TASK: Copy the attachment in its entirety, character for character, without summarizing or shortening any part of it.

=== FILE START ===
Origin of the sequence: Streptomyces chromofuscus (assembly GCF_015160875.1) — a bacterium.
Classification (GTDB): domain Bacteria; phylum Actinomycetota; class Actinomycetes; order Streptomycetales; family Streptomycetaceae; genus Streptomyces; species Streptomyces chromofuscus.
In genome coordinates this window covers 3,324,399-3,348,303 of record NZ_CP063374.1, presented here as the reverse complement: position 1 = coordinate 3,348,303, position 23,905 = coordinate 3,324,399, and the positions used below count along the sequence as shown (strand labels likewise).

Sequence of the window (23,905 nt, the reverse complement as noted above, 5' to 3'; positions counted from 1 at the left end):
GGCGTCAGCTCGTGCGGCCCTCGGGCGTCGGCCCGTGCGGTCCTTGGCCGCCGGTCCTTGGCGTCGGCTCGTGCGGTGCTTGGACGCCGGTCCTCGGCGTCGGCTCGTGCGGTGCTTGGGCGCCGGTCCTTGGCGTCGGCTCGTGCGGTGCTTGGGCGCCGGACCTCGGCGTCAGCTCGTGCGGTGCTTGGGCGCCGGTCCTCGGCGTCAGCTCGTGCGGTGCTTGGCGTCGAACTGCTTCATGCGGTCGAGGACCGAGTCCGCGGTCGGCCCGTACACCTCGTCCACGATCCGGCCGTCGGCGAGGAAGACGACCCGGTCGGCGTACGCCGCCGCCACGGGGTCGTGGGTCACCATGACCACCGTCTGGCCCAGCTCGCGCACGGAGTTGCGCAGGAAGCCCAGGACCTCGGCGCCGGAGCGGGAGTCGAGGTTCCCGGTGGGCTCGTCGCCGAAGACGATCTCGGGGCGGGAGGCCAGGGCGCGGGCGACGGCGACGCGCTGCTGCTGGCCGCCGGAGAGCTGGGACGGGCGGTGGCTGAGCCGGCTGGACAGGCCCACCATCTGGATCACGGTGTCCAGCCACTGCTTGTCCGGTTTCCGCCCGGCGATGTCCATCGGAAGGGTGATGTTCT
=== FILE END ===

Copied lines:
Origin of the sequence: Streptomyces chromofuscus (assembly GCF_015160875.1) — a bacterium.
Classification (GTDB): domain Bacteria; phylum Actinomycetota; class Actinomycetes; order Streptomycetales; family Streptomycetaceae; genus Streptomyces; species Streptomyces chromofuscus.
In genome coordinates this window covers 3,324,399-3,348,303 of record NZ_CP063374.1, presented here as the reverse complement: position 1 = coordinate 3,348,303, position 23,905 = coordinate 3,324,399, and the positions used below count along the sequence as shown (strand labels likewise).

Sequence of the window (23,905 nt, the reverse complement as noted above, 5' to 3'; positions counted from 1 at the left end):
GGCGTCAGCTCGTGCGGCCCTCGGGCGTCGGCCCGTGCGGTCCTTGGCCGCCGGTCCTTGGCGTCGGCTCGTGCGGTGCTTGGACGCCGGTCCTCGGCGTCGGCTCGTGCGGTGCTTGGGCGCCGGTCCTTGGCGTCGGCTCGTGCGGTGCTTGGGCGCCGGACCTCGGCGTCAGCTCGTGCGGTGCTTGGGCGCCGGTCCTCGGCGTCAGCTCGTGCGGTGCTTGGCGTCGAACTGCTTCATGCGGTCGAGGACCGAGTCCGCGGTCGGCCCGTACACCTCGTCCACGATCCGGCCGTCGGCGAGGAAGACGACCCGGTCGGCGTACGCCGCCGCCACGGGGTCGTGGGTCACCATGACCACCGTCTGGCCCAGCTCGCGCACGGAGTTGCGCAGGAAGCCCAGGACCTCGGCGCCGGAGCGGGAGTCGAGGTTCCCGGTGGGCTCGTCGCCGAAGACGATCTCGGGGCGGGAGGCCAGGGCGCGGGCGACGGCGACGCGCTGCTGCTGGCCGCCGGAGAGCTGGGACGGGCGGTGGCTGAGCCGGCTGGACAGGCCCACCATCTGGATCACGGTGTCCAGCCACTGCTTGTCCGGTTTCCGCCCGGCGATGTCCATCGGAAGGGTGATGTTCT